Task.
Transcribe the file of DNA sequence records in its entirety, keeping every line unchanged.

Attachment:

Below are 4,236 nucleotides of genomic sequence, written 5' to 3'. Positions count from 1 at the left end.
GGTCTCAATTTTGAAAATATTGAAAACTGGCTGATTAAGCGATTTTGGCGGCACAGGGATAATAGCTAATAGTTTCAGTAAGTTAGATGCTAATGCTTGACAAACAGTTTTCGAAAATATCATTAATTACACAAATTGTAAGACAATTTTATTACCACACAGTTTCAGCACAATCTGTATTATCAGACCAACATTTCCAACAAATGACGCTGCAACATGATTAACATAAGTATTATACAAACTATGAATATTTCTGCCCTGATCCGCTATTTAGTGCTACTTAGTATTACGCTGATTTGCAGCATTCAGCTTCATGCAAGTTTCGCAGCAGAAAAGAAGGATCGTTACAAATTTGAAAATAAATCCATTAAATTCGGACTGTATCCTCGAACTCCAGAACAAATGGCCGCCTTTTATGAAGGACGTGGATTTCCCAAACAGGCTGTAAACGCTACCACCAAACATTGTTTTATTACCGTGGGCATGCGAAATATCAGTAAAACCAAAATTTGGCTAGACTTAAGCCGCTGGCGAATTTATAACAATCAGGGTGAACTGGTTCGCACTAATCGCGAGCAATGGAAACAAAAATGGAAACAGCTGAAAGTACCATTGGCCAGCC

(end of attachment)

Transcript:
Below are 4,236 nucleotides of genomic sequence, written 5' to 3'. Positions count from 1 at the left end.
GGTCTCAATTTTGAAAATATTGAAAACTGGCTGATTAAGCGATTTTGGCGGCACAGGGATAATAGCTAATAGTTTCAGTAAGTTAGATGCTAATGCTTGACAAACAGTTTTCGAAAATATCATTAATTACACAAATTGTAAGACAATTTTATTACCACACAGTTTCAGCACAATCTGTATTATCAGACCAACATTTCCAACAAATGACGCTGCAACATGATTAACATAAGTATTATACAAACTATGAATATTTCTGCCCTGATCCGCTATTTAGTGCTACTTAGTATTACGCTGATTTGCAGCATTCAGCTTCATGCAAGTTTCGCAGCAGAAAAGAAGGATCGTTACAAATTTGAAAATAAATCCATTAAATTCGGACTGTATCCTCGAACTCCAGAACAAATGGCCGCCTTTTATGAAGGACGTGGATTTCCCAAACAGGCTGTAAACGCTACCACCAAACATTGTTTTATTACCGTGGGCATGCGAAATATCAGTAAAACCAAAATTTGGCTAGACTTAAGCCGCTGGCGAATTTATAACAATCAGGGTGAACTGGTTCGCACTAATCGCGAGCAATGGAAACAAAAATGGAAACAGCTGAAAGTACCATTGGCCAGCC